This begs the question, do we need to cut down on our meat? Yes, we really do. Do we need to cut it out completely? According to the official United Nation’s studies, no, we don’t- as long as we are more careful about where our meat comes from and how often we eat it. Don’t worry I will be explaining how we can do that.
Hoping the #BBC will be balancing out this #MeatAThreatToOurPlanet programme with a look at the other end of the scale in meat production. We’d be happy to show them our #organic #grassfed #freerange #Longhorn #Cattle #BuyBritish #ShopLocal #LocalFood pic.twitter.com/2zshI6ip4z
— Manor Organic Farm (@manororganic) November 25, 2019
To add some clarity to this case, the deforestation, although not completely absent in Britain, often refers more to places such as South America. According to UN reports, 65% of British Farmland is only suitable for grass and can’t actually be used to grow much else. Therefore, the most efficient way for us to get the nutrients from that grass is through the grazing of animals as they convert the grass’ nutrients into an edible meat-form for us.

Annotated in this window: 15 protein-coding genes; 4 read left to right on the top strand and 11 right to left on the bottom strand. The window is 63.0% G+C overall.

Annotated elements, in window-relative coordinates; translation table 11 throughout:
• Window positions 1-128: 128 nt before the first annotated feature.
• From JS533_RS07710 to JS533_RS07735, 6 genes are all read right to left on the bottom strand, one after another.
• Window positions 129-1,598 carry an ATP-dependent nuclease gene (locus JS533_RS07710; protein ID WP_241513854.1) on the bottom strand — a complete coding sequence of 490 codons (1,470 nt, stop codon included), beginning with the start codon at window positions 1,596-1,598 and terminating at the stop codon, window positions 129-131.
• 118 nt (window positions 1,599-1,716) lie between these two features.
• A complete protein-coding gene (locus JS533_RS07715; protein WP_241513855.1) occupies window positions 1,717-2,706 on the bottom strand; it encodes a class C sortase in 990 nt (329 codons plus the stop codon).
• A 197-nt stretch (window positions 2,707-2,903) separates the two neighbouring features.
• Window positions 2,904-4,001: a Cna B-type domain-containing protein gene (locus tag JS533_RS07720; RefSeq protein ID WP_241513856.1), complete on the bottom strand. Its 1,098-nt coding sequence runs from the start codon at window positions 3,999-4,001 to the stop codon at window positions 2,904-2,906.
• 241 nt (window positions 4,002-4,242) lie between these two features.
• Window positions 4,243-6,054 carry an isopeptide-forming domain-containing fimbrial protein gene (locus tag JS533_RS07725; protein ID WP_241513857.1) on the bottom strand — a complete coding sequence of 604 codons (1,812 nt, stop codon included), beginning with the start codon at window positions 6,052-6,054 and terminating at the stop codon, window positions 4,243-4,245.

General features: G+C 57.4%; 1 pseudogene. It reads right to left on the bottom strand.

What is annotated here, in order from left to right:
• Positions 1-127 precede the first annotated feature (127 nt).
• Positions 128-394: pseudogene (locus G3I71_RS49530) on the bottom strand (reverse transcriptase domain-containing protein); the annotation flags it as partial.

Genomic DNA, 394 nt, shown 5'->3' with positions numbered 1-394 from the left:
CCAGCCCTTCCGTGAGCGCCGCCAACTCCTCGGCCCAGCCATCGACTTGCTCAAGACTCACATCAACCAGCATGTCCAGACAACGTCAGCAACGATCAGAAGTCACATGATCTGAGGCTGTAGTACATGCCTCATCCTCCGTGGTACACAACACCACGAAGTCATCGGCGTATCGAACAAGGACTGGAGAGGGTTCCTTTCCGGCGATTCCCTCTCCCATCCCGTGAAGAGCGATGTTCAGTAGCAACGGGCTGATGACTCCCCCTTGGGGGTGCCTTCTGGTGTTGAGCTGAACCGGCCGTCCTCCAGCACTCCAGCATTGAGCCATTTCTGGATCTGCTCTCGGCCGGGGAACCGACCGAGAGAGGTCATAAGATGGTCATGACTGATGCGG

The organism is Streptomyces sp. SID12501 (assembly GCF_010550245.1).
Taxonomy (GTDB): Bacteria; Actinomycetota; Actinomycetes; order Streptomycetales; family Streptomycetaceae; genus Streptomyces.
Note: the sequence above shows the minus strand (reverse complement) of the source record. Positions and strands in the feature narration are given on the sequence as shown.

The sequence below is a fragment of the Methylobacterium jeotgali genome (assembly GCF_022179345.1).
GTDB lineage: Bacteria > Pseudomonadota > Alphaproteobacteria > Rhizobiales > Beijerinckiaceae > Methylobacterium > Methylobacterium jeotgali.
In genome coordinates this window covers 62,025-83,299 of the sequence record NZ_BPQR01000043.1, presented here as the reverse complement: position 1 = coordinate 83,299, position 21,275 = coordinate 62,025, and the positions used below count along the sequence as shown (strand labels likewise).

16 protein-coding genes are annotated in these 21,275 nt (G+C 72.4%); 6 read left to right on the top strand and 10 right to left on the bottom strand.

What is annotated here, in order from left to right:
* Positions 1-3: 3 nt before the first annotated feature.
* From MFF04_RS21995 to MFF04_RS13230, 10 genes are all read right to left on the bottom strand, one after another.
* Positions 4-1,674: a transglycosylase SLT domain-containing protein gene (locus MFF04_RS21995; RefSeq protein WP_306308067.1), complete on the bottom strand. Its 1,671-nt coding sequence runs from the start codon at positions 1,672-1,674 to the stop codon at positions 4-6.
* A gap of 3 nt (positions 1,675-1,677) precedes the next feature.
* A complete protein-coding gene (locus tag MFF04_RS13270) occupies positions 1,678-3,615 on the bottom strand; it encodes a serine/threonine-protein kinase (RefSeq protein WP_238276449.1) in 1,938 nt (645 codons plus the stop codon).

I’m sure you’ve heard it before but I will say it again: buy British!
So, I’m sure you’ve heard it before but I will say it again: buy British! If you want to eat meat responsibly and care for the environment at the same time, you can. It’s not a meat or environment choice. You just have to be careful what you buy.
The best thing to do is buy from local farms where you’ll know the animal has had a happy life and they have been produced sustainably. The media try to pass off intensive farms as the norm; they are not. A lot of farms have animals happily grazing their vast expanse of meadows, resting when they like, eating what they like, not harming the environment anywhere near as much as those in the newspapers.
If your life will implode without buying your beloved supermarket meat, then at least make sure it has RSPCA assured label and the Union Jack flag so you know the animal has been treated nicely and you’re buying from British farmers.